King’s demonstration – “a spiritualized practice of nonviolence,” to use Fernandes’ words – is the stuff from which we can create “a courageous alternative,” one that will allow us to attend with an open heart to our countrymen and women’s (and our) growing hysteria, fear, and utter sense of vulnerability concerning both the emergence of ISIS and the continued threats of “terrorism,” as well as the warmongering and hate that are feeding all of it. Instead of submitting to vulnerability and fear, and consequently closing ranks, we could use both to engage and resist ISIS as well as others who do terrorism (and that includes our countrymen and women) in ways that claim them, absolutely, as “our” sick brothers and sisters in need of healing. We dare to see ourselves in them, in fact – to pursue policies rendered unthinkable by our belief that a Self/Other view of the world is the only realistic vision we can have for humankind. By daring to step into this kind of vulnerability, we might very well break the cycle of carnage and counter-carnage that passes as both self-preservation and foreign policy.
And I say this conceding that, by now, the men and women whom we call “terrorists” – and certainly ISIS – are probably beyond our reach. To use the words of South African theologian Allen Aubrey Boesak, “I am painfully aware that deeply complex situations arise where nonviolent intervention comes too late, where the world, for various reasons, has hesitated too long, has erred fatally on the side of greed, neglect, or indifference, has invested too vastly and for too long in the entrenchment of tyrants of all kinds.”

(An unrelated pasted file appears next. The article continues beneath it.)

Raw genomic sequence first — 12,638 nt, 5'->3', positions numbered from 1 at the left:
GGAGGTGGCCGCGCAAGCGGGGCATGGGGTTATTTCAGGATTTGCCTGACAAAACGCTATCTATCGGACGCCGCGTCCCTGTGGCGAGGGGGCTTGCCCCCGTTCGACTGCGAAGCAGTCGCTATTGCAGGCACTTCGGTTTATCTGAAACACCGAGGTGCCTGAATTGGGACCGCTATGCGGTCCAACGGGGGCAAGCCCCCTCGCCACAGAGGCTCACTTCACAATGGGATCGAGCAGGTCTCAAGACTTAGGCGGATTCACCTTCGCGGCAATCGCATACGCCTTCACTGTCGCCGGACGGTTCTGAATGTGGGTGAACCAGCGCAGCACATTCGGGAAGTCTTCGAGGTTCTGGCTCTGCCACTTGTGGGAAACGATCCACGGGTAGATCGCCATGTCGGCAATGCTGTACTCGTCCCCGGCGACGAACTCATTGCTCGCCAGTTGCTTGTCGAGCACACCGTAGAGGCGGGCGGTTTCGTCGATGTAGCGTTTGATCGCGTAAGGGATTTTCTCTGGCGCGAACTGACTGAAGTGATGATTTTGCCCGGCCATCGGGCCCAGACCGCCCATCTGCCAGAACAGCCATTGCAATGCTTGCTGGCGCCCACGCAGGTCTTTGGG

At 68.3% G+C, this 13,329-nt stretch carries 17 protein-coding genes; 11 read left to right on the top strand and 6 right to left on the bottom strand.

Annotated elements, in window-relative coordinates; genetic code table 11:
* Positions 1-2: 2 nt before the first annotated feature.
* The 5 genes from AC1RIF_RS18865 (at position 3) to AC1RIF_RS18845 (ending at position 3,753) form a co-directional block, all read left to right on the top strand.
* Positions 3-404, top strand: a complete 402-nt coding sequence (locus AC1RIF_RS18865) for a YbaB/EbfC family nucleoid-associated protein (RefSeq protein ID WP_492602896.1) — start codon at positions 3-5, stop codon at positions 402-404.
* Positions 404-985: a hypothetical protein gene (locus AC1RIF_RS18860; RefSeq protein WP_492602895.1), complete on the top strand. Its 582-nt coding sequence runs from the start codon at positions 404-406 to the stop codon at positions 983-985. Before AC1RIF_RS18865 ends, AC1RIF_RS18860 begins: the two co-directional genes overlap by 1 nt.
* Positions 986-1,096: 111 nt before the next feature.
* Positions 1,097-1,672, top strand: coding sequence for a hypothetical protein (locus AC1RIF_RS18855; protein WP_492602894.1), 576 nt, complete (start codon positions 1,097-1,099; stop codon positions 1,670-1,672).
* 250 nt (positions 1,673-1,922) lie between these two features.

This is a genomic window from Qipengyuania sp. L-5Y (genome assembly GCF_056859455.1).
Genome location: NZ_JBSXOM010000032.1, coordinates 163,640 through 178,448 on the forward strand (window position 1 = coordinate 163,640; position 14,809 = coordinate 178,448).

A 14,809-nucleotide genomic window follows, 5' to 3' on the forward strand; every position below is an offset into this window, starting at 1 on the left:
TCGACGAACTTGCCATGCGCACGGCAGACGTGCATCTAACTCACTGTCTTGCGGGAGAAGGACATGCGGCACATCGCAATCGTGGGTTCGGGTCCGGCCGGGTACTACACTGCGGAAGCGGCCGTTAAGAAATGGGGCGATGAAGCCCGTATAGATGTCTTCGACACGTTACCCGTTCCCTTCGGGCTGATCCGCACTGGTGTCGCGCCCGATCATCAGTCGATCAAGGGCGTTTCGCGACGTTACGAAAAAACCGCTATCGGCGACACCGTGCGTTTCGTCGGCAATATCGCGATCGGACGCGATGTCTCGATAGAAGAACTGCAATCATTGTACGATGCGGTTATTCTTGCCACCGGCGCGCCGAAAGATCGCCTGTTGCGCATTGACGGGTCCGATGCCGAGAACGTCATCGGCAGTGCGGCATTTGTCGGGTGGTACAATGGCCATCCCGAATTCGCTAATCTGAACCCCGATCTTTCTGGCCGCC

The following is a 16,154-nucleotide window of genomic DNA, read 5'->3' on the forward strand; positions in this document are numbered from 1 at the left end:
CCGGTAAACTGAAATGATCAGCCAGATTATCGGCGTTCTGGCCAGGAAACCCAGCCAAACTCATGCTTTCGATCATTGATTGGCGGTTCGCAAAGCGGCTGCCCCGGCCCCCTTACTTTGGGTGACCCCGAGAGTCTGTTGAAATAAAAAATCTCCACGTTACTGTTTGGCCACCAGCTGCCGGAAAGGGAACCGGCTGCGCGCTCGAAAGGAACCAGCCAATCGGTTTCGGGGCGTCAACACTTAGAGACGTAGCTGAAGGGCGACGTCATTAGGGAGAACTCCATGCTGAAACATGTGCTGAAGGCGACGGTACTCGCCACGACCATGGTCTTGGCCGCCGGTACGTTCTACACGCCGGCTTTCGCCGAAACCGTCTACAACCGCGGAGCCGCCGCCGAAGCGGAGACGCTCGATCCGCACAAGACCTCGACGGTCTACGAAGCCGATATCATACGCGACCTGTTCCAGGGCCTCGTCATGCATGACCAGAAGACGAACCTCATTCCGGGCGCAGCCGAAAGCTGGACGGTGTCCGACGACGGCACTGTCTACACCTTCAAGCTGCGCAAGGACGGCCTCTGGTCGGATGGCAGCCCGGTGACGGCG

However, it is not too late to examine ourselves and to look at the question of terrorism – foreign and domestic – in terms of our having failed to choose nonviolence in the first instance (by, for example, refusing to underwrite tyrants, to sacrifice the needs of the many for the benefit of the few, to hoard resources, to live with great indifference in the midst of profound poverty and despair). It is not too late to see self-preservation as inextricably bound to the well-being of others, or to see in the violence around us the harm we have caused.
And it is certainly not too late to reject our politicians’ invitation to retributive justice and joyful, sacred violence.
But all of that self-examination requires that we ultimately let go of our attachment to the longevity of this empire, does it not? We must look at death – the death of our bodies, the death of our idea of self, the death of nation, the death of anything and everything that makes it impossible for us to speak in terms of I and I – and fearlessly say, as did King, that we are “not concerned about that now.” For the place we want to get to – peace – is the place we must bring into being with a willingness to pay the price if we must, so that we can one day sit and break bread with all of our sisters and brothers – all of them, without exception.
For Joanie, my mother (d. 11/24/2012)
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While there are countless reasons why Bernie Sanders’ adoption of a Racial Justice platform that tackles violence against African Americans is both extraordinary and unprecedented, certainly one reason must be that the platform in effect charges our government with the responsibility to practice nonviolence toward African Americans in particular and people of color generally. In fact, Sanders’ platform – the adoption of which was instigated by #BlackLivesMatter activists – presupposes that folks of color deserve nonviolence, both from the government and from private citizens. We deserve it, the platform suggests, because we are a valuable part of the body politic – “we must pursue policies that transform this country into a nation that affirms the value of its people of color” – and because it is right and just.